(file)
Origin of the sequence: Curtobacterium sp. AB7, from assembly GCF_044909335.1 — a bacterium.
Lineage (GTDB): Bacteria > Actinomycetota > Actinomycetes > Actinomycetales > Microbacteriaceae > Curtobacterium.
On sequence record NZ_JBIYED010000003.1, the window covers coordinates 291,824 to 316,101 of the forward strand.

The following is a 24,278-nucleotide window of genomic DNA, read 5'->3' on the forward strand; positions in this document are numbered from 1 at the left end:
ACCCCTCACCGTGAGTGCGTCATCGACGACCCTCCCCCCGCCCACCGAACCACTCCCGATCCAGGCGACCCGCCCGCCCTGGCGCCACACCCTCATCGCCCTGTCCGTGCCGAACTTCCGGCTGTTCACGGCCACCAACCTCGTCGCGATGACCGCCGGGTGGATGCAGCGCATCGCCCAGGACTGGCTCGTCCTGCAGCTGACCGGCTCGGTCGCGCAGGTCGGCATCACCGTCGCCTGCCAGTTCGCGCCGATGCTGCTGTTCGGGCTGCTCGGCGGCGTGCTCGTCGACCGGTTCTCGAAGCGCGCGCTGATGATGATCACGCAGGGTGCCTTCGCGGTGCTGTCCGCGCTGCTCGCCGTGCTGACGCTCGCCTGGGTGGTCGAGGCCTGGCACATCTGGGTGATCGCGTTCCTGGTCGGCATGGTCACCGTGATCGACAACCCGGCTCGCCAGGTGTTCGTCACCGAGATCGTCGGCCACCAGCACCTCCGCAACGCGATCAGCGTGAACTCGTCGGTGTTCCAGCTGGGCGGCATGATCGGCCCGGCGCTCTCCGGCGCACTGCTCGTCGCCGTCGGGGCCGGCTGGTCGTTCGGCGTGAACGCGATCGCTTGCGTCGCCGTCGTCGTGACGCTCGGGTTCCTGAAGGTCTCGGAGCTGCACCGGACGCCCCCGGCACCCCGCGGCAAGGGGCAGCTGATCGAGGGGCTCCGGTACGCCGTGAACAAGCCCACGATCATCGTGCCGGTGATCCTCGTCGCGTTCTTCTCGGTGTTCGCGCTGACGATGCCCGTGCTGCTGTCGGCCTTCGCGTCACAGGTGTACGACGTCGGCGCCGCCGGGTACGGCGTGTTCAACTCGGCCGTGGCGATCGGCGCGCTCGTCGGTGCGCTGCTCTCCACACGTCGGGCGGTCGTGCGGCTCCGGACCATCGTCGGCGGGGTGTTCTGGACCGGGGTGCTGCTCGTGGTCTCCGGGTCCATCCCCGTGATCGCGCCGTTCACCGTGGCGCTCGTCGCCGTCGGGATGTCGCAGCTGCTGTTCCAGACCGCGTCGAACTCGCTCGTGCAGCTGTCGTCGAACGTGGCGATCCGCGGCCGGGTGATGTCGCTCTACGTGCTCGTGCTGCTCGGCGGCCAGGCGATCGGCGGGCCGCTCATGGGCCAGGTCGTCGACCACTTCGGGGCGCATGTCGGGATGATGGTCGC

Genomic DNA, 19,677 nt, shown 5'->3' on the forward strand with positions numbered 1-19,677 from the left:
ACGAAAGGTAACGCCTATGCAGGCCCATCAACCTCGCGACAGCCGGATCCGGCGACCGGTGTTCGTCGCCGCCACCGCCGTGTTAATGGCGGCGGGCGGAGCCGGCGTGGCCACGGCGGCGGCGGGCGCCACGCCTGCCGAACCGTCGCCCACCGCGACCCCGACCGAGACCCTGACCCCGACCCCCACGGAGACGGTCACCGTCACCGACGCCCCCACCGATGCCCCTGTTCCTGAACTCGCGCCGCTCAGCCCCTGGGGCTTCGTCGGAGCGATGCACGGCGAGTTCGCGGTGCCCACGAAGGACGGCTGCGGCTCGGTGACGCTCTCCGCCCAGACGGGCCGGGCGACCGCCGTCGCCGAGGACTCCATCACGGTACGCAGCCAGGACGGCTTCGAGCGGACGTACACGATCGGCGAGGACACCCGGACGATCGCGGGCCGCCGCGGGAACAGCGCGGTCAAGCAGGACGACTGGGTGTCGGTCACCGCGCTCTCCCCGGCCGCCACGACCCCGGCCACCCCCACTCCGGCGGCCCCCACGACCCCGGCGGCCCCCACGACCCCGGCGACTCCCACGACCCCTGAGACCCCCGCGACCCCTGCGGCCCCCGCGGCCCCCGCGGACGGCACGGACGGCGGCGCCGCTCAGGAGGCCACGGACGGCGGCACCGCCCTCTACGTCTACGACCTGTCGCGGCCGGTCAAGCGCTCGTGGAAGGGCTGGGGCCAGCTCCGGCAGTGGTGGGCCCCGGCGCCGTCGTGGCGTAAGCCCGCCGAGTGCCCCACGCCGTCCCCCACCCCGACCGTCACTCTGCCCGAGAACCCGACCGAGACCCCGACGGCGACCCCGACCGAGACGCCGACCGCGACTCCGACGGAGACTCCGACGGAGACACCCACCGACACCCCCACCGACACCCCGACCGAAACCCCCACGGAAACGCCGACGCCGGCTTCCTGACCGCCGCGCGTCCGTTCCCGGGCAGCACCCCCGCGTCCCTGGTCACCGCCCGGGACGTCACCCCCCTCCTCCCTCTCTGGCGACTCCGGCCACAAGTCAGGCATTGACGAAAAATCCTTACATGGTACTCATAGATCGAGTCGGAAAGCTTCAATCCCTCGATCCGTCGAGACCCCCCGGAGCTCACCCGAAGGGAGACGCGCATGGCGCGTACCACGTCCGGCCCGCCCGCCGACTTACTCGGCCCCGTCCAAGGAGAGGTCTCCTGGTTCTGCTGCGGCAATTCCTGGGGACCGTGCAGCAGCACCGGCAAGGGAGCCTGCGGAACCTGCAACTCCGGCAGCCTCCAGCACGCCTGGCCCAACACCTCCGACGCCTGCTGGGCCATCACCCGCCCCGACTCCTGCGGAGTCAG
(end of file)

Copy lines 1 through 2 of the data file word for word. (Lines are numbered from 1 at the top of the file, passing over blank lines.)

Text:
Origin of the sequence: Curtobacterium sp. AB7, from assembly GCF_044909335.1 — a bacterium.
Lineage (GTDB): Bacteria > Actinomycetota > Actinomycetes > Actinomycetales > Microbacteriaceae > Curtobacterium.